Monday, 4 March 2013
How to Save a Life by Sara Zarr
Author: Sara Zarr
Publisher: Little, Brown Books
Released: October 18th 2011
Pages: 368 (Paperback)
Buy: Amazon UK / Amazon US
Jill MacSweeney just wishes everything could go back to normal. But ever since her dad died, she’s been isolating herself from her boyfriend, her best friends—everyone who wants to support her. And when her mom decides to adopt a baby, it feels like she’s somehow trying to replace a lost family member with a new one.
Mandy Kalinowski understands what it’s like to grow up unwanted—to be raised by a mother who never intended to have a child. So when Mandy becomes pregnant, one thing she’s sure of is that she wants a better life for her baby. It’s harder to be sure of herself. Will she ever find someone to care for her, too?
As their worlds change around them, Jill and Mandy must learn to both let go and hold on, and that nothing is as easy—or as difficult—as it seems.
So my school library is taking part in a reading challenge, where the local Waterstones' has given us about 10 different books for some students to read and review - so naturally my name went on the list as soon as I saw it! Looking through the different novels available, I was spoiled for choice, and honestly had no clue what to choose! But then this caught my eye, and I knew I had to read it.
How to Save a Life is told from two point of views - Jill, an only child who is dealing very badly with her father's death, and Mandy, a pregnant teen who has run away from her mother and her abusive boyfriend. Mandy doesn't want her baby, but Robin, Jill's mother, does - so Mandy goes to stay with the pair throughout the rest of the pregnancy, unfamiliar with Robin's kindness and Jill's apparent hatred. However, Jill is battling her own demons, and fears that Robin's sudden want of this baby is just a rebound after her dad's death.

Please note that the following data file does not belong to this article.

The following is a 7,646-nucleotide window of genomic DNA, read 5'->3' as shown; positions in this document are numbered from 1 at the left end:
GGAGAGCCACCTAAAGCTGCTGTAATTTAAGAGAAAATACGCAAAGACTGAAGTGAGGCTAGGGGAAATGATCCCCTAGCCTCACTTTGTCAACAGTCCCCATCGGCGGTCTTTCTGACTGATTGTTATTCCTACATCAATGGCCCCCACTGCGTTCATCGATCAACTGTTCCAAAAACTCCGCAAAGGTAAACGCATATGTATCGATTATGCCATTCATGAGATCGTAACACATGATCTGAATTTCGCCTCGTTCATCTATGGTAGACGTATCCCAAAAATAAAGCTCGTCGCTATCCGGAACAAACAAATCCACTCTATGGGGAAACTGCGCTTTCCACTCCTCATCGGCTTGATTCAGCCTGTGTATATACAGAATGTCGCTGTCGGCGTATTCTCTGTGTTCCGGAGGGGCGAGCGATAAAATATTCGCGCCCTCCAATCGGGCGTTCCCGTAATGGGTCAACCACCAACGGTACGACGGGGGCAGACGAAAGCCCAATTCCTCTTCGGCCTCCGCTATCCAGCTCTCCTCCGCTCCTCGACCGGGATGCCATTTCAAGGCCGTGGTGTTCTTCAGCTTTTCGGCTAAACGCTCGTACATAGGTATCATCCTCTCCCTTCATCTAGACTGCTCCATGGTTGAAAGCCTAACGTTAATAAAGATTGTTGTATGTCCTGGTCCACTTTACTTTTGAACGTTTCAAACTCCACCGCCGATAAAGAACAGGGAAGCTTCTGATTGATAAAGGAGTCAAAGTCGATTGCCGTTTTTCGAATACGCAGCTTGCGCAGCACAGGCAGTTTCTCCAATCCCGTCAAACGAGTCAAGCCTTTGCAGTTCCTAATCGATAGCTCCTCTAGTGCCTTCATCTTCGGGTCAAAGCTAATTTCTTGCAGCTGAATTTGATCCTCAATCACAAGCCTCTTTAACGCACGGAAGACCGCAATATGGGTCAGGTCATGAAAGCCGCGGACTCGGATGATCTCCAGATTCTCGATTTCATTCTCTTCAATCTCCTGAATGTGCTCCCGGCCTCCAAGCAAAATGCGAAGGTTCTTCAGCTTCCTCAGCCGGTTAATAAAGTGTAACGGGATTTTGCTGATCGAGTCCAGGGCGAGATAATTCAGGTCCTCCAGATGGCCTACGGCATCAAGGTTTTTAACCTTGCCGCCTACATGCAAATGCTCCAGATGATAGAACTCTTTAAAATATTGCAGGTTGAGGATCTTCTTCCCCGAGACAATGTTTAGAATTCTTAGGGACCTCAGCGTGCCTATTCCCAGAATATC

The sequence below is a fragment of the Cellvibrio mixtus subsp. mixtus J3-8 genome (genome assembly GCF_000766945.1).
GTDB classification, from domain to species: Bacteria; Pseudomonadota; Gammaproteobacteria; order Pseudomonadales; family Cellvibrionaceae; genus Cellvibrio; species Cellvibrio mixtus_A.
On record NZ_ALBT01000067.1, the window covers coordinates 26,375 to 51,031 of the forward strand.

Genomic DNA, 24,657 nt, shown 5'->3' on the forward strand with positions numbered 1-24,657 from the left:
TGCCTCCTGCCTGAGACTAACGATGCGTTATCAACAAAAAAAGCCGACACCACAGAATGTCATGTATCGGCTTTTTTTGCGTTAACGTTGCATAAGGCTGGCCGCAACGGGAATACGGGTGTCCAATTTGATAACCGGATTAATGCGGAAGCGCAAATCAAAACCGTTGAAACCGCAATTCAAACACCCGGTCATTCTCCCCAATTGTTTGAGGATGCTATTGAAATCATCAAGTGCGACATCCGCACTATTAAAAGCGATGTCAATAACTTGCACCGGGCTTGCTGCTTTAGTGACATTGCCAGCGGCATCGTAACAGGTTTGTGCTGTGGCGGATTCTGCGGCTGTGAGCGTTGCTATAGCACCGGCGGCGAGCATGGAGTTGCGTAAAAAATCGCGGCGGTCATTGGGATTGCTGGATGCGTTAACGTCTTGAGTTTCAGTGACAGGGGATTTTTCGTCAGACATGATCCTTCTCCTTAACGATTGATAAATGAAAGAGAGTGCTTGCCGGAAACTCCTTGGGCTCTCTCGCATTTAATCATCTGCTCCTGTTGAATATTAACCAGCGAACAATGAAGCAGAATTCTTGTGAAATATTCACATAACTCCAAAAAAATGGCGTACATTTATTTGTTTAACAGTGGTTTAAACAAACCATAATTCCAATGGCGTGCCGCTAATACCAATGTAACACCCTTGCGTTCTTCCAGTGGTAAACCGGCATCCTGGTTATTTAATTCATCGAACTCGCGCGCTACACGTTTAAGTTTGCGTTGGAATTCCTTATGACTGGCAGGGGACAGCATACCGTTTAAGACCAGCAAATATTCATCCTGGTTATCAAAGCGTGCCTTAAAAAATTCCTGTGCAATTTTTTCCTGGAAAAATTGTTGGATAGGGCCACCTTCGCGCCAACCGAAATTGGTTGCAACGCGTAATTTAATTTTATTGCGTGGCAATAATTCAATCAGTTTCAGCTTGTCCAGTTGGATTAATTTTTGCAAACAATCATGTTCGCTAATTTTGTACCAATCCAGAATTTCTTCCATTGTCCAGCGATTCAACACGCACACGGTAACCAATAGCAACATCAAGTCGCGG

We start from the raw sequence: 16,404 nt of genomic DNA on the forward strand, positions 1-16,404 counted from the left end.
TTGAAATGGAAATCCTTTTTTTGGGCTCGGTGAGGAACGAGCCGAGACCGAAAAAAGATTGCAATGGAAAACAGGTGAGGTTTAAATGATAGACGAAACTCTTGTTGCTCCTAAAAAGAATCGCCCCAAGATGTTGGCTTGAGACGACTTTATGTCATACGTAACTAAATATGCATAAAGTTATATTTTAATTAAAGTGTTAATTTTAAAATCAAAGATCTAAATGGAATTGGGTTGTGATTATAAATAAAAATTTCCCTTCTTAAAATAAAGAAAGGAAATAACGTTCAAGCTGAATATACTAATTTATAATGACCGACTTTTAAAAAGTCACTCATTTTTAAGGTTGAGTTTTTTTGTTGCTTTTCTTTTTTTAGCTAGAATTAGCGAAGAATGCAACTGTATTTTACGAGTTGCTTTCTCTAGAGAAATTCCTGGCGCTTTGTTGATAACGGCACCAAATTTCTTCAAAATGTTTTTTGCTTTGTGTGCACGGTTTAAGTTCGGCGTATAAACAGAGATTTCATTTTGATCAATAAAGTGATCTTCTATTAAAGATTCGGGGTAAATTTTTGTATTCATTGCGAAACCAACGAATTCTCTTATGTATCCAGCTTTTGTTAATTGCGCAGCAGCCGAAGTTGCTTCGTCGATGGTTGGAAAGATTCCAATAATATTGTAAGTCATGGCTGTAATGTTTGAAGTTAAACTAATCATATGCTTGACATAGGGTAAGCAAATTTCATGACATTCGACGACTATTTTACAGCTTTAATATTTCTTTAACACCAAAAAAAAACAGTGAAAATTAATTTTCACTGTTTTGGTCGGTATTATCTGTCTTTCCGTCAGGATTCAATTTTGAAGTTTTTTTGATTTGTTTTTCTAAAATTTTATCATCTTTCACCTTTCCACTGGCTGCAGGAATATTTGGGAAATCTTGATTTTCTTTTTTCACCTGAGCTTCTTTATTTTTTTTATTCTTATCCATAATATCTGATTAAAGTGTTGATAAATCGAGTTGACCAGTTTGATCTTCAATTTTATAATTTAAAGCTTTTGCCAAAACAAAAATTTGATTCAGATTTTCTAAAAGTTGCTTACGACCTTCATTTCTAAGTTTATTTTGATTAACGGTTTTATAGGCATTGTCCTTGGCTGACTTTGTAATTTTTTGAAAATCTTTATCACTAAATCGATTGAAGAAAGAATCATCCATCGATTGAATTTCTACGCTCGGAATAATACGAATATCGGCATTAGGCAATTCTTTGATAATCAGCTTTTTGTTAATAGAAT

It's an interesting topic, teen pregnancy and dealing with the death of a loved one - excuse me for the deepish train of thought, but the theme is kind of life and death, isn't it? The loss then birth of a loved one, and I think it's interesting how Zarr has tied the two the two together, since I don't believe I have ever come across a novel like this before (I may have, but I have the memory of a goldfish, so excuse me if I'm wrong). I think the theme of life and death was also reinforced by the the two different perspectives, as each character was mostly focused on one or the other, so the two topics were both fully explored.
The characterization was good, and I definitely got the feeling that Jill and Mandy were two separate characters. However, despite the descriptions, I didn't manage to ever fully form an image of what either of them looked like in my head. Jill was described as very gothic and dark, but I just didn't see her as that. Mandy was also supposed to be small, with big blonde hair - I imagined her as more tall and elegant, with straight blonde hair - I don't know why, I just did. I also couldn't visualize Dylan or Ravi, or even Robin come to think of it. So I suppose in that respect it wasn't well written, because one of the jobs the author must do is to draw the reader into the novel, maybe even so much so that the reader feels as if they are watching the story unfold right before their eyes. I didn't get that feeling, so I think if that had been improved, I would have liked it more.
Despite my complaints, I actually didn't find the plot at all predictable! Okay, slight over-exaggeration I suspected certain parts right from the word go, but the biggest shocker of the novel was a complete surprise! I didn't see it coming, right until the very end, and I have to admit that I thought it was one of the best twists I have ever witnessed!
Overall, I did enjoy this novel and read it quite quickly, but it wasn't amazing - I mean, I wouldn't go out and buy myself my own copy, nor seek out any other of Zarr's novels. However, if you do like contemporary fiction that is realistic but slightly softened, then this may well be right up your street.